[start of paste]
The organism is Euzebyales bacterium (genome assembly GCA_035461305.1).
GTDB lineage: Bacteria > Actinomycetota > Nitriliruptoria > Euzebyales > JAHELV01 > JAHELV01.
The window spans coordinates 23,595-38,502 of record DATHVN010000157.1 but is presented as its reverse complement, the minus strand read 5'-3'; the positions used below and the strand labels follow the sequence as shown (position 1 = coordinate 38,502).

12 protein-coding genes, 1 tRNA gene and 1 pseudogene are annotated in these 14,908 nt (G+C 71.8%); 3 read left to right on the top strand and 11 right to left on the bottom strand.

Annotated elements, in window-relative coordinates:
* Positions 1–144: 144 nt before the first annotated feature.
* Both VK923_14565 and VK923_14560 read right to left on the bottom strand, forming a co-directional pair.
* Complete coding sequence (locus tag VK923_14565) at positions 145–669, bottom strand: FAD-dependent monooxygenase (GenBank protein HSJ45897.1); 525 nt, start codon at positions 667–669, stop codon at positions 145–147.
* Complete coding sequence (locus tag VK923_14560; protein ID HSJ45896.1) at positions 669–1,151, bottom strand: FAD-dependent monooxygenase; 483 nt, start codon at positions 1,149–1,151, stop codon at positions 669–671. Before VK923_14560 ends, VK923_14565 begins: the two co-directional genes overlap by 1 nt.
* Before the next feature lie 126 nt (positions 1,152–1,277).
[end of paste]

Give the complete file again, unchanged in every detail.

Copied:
The organism is Euzebyales bacterium (genome assembly GCA_035461305.1).
GTDB lineage: Bacteria > Actinomycetota > Nitriliruptoria > Euzebyales > JAHELV01 > JAHELV01.
The window spans coordinates 23,595-38,502 of record DATHVN010000157.1 but is presented as its reverse complement, the minus strand read 5'-3'; the positions used below and the strand labels follow the sequence as shown (position 1 = coordinate 38,502).

12 protein-coding genes, 1 tRNA gene and 1 pseudogene are annotated in these 14,908 nt (G+C 71.8%); 3 read left to right on the top strand and 11 right to left on the bottom strand.

Annotated elements, in window-relative coordinates:
* Positions 1–144: 144 nt before the first annotated feature.
* Both VK923_14565 and VK923_14560 read right to left on the bottom strand, forming a co-directional pair.
* Complete coding sequence (locus tag VK923_14565) at positions 145–669, bottom strand: FAD-dependent monooxygenase (GenBank protein HSJ45897.1); 525 nt, start codon at positions 667–669, stop codon at positions 145–147.
* Complete coding sequence (locus tag VK923_14560; protein ID HSJ45896.1) at positions 669–1,151, bottom strand: FAD-dependent monooxygenase; 483 nt, start codon at positions 1,149–1,151, stop codon at positions 669–671. Before VK923_14560 ends, VK923_14565 begins: the two co-directional genes overlap by 1 nt.
* Before the next feature lie 126 nt (positions 1,152–1,277).